SRO for Private Fund Adviser could be established, but not without challenges
Over the last few weeks we have heard much talk about the potential formation of a self-regulatory organization (“SRO”) for registered investment advisers (i.e. hedge fund managers). In July the U.S. Government Accountability Office (“GAO”) released a report on the feasibility of forming an SRO to provide oversight to private fund advisers. The report was required by the Dodd-Frank Act and it discusses the feasibility of establishing the SRO as well as the potential advantages and disadvantages of forming such an organization. This report comes on the heels of an SEC study of IA examinations which analyzed whether an IA SRO would be feasible. [We concluded: This study simply states the obvious – the SEC does not have the resources it needs to adequately do its job. It seems like the major conclusion has already been reached – IA firms are going to need to pay for their oversight because Congress will not pay for it.] In the GAO report, the issue is examined further and the conclusion states that an SRO could be established and there would be potential advantages and disadvantages for doing so.
Feasibility of Establishing the SRO
The report discussed the feasibility of establishing the SRO. In general there are a number of items which would need to be put into place before an SRO could be formed and operating. The main item is that Congress would need to specifically authorize, through legislation, the creation of the SRO which would then be subject to SEC oversight. After authorization, a determination would be made as to whether the SRO would be created ab initio or if an existing SRO would take over the responsibilities of overseeing private fund advisers. It is likely that, given the costs of establishing an entirely new entity, an existing SRO (such as FINRA or the NFA) would simply be given the new oversight responsibilities. Once an SRO was determined, bylaws and operational issues will need to be addressed including fee and governance structures, board of directors, compliance rules and enforcement rules.
In any event, establishing an SRO for private fund advisers is likely to be resource intensive and subject to various levels of the political process – Congress, the SEC, (potentially) the CFTC, NASAA, and the SRO would all have agendas with respect to the SRO. Additionally, even within the private fund advisers group there is likely to be political positioning – large managers are going to have different concerns
than small managers and are most likely going to want to have a larger say with respect to operations (especially if they are paying a disproportionate amount of the fees to support the IA oversight functions of the SRO).
Potential Advantages of a Private Fund Adviser SRO
The report listed the following as potential advantages of the SRO:
Advantages of a private fund adviser SRO include its potential to (1) free a portion of SEC’s staff and resources for other purposes by giving the SRO primary examination and other oversight responsibilities for advisers that manage private funds, (2) impose higher standards of conduct and ethical behavior on its members than are required by law or regulations, and (3) provide greater industry expertise and knowledge than SEC, given the industry’s participation in the SRO.
Potential Disadvantages of a Private Fund Adviser SRO
The report listed the following as potential disadvantages of the SRO:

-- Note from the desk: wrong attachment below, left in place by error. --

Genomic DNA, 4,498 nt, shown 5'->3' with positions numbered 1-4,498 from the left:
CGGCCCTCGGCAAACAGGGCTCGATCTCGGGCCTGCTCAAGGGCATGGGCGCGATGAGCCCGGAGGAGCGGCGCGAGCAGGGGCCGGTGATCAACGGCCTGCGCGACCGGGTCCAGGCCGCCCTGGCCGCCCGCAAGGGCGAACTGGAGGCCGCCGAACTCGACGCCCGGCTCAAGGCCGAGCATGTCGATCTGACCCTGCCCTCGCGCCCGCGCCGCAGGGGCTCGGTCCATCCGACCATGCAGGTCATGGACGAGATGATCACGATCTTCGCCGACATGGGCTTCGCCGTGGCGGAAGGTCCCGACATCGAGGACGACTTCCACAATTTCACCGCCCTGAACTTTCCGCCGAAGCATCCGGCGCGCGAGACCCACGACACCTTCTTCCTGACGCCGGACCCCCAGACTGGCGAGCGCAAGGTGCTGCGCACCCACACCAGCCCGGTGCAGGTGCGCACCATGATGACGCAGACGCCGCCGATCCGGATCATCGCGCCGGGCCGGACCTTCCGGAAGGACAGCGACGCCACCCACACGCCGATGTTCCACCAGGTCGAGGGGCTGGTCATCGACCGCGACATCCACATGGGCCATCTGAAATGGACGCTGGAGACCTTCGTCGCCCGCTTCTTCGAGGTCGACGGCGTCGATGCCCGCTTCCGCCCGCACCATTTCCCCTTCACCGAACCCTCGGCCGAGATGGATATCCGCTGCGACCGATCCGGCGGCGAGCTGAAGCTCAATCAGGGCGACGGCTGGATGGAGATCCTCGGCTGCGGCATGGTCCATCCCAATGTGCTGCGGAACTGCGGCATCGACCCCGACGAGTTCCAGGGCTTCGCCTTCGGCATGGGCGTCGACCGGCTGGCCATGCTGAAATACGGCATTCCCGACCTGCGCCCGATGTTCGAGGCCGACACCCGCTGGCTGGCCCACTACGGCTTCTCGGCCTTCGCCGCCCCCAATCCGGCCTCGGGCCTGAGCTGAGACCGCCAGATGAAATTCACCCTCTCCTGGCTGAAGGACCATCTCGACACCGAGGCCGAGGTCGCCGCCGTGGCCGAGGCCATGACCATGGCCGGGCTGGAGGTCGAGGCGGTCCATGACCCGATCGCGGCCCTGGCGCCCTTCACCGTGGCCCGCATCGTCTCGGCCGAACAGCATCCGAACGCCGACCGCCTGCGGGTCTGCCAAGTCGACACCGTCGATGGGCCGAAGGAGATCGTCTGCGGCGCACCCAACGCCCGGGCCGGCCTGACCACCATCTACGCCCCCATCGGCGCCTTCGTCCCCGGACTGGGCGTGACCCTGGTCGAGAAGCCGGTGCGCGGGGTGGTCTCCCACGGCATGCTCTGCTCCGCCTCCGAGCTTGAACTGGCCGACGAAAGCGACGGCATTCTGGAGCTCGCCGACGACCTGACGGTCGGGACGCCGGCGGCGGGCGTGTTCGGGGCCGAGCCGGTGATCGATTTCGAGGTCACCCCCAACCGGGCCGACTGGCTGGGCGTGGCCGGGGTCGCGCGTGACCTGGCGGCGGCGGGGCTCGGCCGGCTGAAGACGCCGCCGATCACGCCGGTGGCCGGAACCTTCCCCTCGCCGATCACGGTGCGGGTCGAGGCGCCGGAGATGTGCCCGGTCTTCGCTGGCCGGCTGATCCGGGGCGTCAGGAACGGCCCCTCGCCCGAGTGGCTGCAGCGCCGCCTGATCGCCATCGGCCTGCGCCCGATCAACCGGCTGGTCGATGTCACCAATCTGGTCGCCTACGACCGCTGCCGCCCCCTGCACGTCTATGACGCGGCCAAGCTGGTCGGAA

Some of the disadvantages of a private fund adviser SRO include its potential to (1) increase the overall cost of regulation by adding another layer of oversight; (2) create conflicts of interest, in part because of the possibility for self-regulation to favor the interests of the industry over the interests of investors and the public; and (3) limit transparency and accountability, as the SRO would be accountable primarily to its members rather than to Congress or the public
State Registration Issues
One of the questions which this particular report did not address is whether managers registered with a state securities division (instead of the SEC) would be subject to oversight by the SRO. The discussion of the advantages and disadvantages did not include state jurisdictional issues, but these issues are important. The state securities divisions are subject to the same budgetary limitations as the SEC and many times the states do not (contrary to reports by NASAA) have the expertise necessary to properly examine fund managers and other investment advisers. If state managers are not required to be part of the SRO then you are likely to see a wide disparity in examination and oversight between state registered managers and SEC registered managers (who would also be subject to SRO oversight). Expect to see this discussed in greater depth going forward.
The issue of whether or not there should be an IA SRO is not going to go away any time soon – especially with the SEC under intense budget pressure and the looming deadline for hedge fund IA registration (March 30, 2012). It is clear that in the race to be the SRO for investment advisers, FINRA is the leader and really probably the only viable option. While having FINRA oversee both BDs and IAs may not make the most sense, it is probably better than the alternatives which right now include (1) the NFA (which oversees managed futures firms) or (2) starting an SRO from scratch. Expect to hear more on this issue soon from both Congress and the SEC.
For the full GAO report, please see GAO Private Fund Adviser SRO Report.
Cole-Frieman & Mallon LLP is a law firm which provides adviser registration, compliance and legal support to SEC registered hedge fund managers. Bart Mallon can be reached directly at 415-868-5345; Karl Cole-Frieman can be reached at 415-352-2300.